What they have figured out at the digital Downing Street

Number 10.gov.uk, the British Prime Minister’s website, is apparently doing something right, but what?

The reason why I’ve started to look closer at the Number 10 is that this particular website has been mentioned by a few Norwegians involved in politics I’ve talked to lately as an example of a political site that is modern and inspiring.

I’ve visited it on and off in the past, but I haven’t followed it closely. But my first impression is a very clean site, where it is easy to find things. It is still in beta, almost half a year after it was released, and is running on WordPress (open source software), the same platform as my blog.  New Media Maze and Puffbox built the site.

It has a Twitter profil, Flickr feed and a YouTube channel – in other words, politics 2.0. A nice feature is that content from all these channels has RSS feeds, and you can share all the content. We can also find a Number 10 podcast, as well as a webchat (the most recent webchat, Jan 20, was about the white paper on social mobility with Liam Byrne, Minister for the Cabinet Office).

I also like that Num 10 seems to take bloggers seriously (please correct me, those who have a different opinon), for example here, at the New Opportunities site:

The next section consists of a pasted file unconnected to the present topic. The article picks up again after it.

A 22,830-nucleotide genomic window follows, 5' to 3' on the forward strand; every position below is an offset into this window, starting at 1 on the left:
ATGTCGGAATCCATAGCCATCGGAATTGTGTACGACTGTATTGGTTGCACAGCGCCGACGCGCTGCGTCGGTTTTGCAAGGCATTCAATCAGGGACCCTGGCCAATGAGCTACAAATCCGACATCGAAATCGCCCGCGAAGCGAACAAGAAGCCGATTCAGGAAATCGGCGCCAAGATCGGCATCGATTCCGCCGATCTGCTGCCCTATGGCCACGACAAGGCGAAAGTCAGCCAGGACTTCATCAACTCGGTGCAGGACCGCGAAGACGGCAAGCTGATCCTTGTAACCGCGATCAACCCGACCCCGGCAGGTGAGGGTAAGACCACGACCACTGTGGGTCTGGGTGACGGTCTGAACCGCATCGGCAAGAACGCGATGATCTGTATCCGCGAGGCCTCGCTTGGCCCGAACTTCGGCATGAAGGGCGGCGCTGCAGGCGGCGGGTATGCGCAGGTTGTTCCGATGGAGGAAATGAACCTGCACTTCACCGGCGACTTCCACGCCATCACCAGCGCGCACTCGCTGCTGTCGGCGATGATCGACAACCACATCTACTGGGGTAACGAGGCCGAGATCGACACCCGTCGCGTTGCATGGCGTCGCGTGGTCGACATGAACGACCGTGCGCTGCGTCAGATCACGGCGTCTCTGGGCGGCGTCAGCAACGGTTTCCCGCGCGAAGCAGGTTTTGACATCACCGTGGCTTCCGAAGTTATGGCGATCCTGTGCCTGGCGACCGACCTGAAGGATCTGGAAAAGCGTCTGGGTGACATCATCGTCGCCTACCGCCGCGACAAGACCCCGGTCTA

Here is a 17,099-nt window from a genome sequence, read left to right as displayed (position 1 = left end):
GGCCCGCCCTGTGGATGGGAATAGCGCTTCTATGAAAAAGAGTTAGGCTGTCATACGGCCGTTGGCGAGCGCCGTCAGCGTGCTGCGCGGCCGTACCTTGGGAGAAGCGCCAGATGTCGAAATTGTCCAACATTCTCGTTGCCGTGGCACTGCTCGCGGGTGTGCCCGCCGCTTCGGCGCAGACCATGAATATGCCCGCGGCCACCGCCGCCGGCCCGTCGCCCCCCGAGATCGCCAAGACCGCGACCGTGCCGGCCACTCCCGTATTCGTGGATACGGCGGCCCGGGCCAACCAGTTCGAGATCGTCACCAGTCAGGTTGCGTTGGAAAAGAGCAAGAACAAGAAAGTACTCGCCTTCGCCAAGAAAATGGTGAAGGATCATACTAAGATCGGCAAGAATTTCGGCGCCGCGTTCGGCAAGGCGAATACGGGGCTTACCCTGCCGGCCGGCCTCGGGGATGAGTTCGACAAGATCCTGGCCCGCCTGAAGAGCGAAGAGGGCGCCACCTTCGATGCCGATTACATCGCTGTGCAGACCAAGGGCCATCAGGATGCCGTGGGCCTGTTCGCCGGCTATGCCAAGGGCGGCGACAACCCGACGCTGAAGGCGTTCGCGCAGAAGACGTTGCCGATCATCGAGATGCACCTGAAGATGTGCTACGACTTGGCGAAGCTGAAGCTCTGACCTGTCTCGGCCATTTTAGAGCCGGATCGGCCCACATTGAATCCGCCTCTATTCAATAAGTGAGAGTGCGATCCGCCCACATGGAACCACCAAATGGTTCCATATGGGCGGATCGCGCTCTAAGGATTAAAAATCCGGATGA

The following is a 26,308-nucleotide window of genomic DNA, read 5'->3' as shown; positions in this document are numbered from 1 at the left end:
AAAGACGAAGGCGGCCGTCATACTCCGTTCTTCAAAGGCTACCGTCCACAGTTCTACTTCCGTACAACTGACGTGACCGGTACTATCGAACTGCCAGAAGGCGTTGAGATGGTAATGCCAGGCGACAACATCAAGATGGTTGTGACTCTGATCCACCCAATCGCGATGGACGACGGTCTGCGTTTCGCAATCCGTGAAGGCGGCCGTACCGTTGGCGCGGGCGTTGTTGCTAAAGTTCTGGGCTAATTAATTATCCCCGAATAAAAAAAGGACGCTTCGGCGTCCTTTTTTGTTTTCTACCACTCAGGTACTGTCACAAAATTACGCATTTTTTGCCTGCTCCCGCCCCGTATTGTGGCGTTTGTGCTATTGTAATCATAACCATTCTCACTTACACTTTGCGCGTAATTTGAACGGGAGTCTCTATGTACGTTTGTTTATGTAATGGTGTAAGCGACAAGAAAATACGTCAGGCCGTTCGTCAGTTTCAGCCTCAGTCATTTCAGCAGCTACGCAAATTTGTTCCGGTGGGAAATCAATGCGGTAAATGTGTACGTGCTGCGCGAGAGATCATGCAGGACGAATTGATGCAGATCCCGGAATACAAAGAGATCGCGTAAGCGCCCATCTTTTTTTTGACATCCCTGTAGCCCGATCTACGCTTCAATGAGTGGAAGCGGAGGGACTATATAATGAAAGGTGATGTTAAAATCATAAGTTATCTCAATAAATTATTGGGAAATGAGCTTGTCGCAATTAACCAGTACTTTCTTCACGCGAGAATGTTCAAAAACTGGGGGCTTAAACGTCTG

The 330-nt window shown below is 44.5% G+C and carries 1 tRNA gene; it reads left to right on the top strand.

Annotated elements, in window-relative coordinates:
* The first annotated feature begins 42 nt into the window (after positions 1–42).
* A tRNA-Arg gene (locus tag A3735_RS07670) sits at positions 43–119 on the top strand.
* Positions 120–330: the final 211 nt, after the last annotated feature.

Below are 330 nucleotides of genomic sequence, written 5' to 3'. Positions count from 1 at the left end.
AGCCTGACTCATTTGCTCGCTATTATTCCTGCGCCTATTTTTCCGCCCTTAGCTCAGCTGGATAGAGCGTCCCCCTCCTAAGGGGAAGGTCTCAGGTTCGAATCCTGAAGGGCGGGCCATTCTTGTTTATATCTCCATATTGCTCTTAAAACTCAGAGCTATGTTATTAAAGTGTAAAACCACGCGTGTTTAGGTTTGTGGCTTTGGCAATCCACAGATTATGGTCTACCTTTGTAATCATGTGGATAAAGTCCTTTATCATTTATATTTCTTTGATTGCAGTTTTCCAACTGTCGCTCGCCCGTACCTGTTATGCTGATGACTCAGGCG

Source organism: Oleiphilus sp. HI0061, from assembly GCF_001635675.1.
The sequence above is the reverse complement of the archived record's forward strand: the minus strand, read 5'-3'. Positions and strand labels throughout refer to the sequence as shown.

And I know from my own experience that Downing St answers requests on Twitter, which neither Obama or Norwegian Labour politician Helga Pedersen does.

Downing Street seems to be a fancy broadcast machine, a bit sterile though, with some interaction with citizens, (at the Communication site,  you can ask the Gordon Brown video questions or create a petition (originally built by mySociety, which I’ve written about before).  But no comments on articles or trackback. So no blog feature, which Obama is running at the White House (eh, no comments here either…)

But why have they hidden this useful site, Directgov– “direct service all in one place” away at the bottom?

So is this the best we can expect of an official web 2.0 governmental sites these days? Seems like it. But I’m sure we’ll see some innovations soon, maybe within Obama’s first 100 days: “Use cutting-edge technologies to create a new level of transparency, accountability, and participation for America’s citizens.”

One thought on “What they have figured out at the digital Downing Street

  1. Pingback: lecture 4: post-parenthetical communication - remixes and mashups « HUIN105 - spring 2009

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